"In noting the 200th anniversary of the birth of Charles Darwin earlier this year, we celebrated the ability of human beings to adapt.  If you alter the size of chocolate bars (or burgers, or cans of fizzy drink or anything else of same ilk) people will simply find a way round it, possibly by switching to something else more harmful.  On the other hand, people might simply take no notice at all and carry on buying chocolate bars, mini-sized already, in bulk in supermarkets.  For many, chocolate is included in the week's shop along with bread and washing liquids."

Aha! I like this theory.

So perhaps we will EVOLVE into even more sophisticated - and even portlier - snack hunters.

Darwinism in action!

The problem, as some people see it, is that when authorities try to FORCE healthy habits on the populace, it can backfire horribly. The same reader goes onto say:

"None of the Government's so-called healthy ideas have been thought through and this will be just another costly disaster. The healthy school dinner idea proposed by Jamie Oliver is a prime example.  I'm all in favour of children eating well but to force both pupils and schools to switch virtually overnight from burgers to salad was ridiculous.  Phasing in the healthy options, along with some subtle education about the benefits, might by now have borne some fruit (to coin a relevant phrase)".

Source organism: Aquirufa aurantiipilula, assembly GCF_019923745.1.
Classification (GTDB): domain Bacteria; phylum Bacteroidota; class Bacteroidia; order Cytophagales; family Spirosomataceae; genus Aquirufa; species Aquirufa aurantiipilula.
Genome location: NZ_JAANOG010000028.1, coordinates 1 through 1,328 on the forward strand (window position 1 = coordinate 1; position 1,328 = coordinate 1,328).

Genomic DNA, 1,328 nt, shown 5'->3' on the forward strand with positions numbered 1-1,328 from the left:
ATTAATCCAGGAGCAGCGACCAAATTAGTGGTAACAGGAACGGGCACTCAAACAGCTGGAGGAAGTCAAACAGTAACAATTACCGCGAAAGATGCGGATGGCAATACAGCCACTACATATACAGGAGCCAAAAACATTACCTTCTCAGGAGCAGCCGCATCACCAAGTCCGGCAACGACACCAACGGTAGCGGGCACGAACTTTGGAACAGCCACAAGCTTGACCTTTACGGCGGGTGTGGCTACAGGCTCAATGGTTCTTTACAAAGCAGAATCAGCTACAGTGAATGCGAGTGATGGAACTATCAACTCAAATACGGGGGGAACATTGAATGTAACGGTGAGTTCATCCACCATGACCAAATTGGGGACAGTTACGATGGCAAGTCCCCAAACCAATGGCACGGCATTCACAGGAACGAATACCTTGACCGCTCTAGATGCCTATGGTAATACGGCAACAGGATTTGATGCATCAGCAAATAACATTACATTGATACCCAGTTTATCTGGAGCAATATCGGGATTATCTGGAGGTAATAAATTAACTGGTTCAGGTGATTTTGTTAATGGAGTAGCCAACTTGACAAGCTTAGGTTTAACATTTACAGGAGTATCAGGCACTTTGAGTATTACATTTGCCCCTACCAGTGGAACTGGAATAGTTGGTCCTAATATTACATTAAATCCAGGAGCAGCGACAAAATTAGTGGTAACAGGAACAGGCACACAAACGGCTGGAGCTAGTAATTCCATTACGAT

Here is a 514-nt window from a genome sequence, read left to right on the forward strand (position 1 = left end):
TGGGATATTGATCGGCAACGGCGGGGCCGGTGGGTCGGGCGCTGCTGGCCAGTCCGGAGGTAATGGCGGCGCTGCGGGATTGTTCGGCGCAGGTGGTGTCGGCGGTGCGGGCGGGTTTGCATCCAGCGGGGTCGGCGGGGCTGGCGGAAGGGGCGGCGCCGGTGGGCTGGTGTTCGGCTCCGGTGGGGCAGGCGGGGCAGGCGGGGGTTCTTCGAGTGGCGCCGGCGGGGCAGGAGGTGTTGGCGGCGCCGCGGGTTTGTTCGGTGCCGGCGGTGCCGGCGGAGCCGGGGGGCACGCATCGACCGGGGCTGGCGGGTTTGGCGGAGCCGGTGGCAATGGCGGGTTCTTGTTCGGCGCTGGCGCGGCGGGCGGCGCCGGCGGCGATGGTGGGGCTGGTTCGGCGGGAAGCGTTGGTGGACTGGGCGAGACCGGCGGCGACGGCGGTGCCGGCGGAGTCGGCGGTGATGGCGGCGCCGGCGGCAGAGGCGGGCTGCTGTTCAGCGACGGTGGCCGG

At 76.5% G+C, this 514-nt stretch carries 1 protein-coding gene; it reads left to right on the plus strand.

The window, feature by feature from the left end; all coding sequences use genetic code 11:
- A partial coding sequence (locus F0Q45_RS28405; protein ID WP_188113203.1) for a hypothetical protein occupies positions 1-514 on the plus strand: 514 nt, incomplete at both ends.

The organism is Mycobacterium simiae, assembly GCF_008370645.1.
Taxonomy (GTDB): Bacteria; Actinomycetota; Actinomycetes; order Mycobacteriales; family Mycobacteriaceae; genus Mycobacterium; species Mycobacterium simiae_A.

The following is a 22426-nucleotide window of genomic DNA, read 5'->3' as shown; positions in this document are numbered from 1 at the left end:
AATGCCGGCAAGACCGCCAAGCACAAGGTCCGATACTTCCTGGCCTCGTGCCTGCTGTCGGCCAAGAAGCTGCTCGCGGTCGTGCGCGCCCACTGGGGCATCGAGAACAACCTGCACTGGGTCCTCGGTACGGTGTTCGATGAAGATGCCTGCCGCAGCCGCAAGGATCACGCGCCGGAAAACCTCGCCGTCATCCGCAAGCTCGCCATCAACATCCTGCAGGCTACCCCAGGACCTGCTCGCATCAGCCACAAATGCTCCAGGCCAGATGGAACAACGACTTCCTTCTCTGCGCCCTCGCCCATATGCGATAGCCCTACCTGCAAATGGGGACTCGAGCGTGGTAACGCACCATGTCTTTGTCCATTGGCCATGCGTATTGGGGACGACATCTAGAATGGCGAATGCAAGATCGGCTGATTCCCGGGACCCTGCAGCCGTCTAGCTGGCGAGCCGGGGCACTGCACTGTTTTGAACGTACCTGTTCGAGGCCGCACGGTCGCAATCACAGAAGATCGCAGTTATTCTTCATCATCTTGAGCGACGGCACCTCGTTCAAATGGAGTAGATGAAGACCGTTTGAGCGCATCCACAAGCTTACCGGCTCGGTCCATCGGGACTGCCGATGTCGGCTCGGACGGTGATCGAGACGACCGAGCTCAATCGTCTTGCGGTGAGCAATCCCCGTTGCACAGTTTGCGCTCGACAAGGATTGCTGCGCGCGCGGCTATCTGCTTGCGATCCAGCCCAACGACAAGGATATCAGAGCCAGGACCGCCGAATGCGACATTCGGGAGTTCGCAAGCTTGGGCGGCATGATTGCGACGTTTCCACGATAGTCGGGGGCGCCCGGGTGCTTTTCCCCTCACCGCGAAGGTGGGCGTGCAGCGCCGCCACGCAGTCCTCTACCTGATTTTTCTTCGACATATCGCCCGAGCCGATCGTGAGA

When will the government learn that people don't like to be told what to do? We don't want to be patronised and lectured.

Especially when the measures they take only put MORE money into the coffers of the confectionary companies who get away with charging the same for less.

Time and time again it's the same old story, right?

Let's not listen to hypocritical government lectures... let's empower OURSELVES

In my view, The Good Life Letter is about empowering you to know the many options are for your health. Not to say: "Do this, don't do that, and behave yourself!"

Chocolate is being demonised in the media to sell a few copies, but it won't solve the problem. And it may simply add more pennies to the cost of living, yet again.

And there's another reason this blanket "EVIL CHOCHOLATE" finger wagging is nonsense...

We all know there's reasonably healthy chocolate, made mainly from cocoa, eaten with some benefits if in moderation and as part of a good varied diet...

And there's unhealthy chocolate - the uber-processed and sugar-laden confectionary you get in the newsagents.

There's healthy salt - like sea salt - which you sprinkle on fresh, unrefined, homemade food. The salt you can SEE going onto your food, and adjust accordingly.

And there's unhealthy salt - the stuff that's jam-packed into ready meals, sauces and snacks. The stuff you don't see. That you don't even know you're eating and in what volume.

There's healthy fat and unhealthy fat. There are good carbs and bad carbs.

If the government would stop demonising one substance after another, ramming rules down our throat, and hoodwinking us with their hidden agendas... then maybe we can have an open and honest debate about how we can ENJOY food and live happier, healthier lives.

Take a look at my website for more on chocolate and other unfairly maligned foods: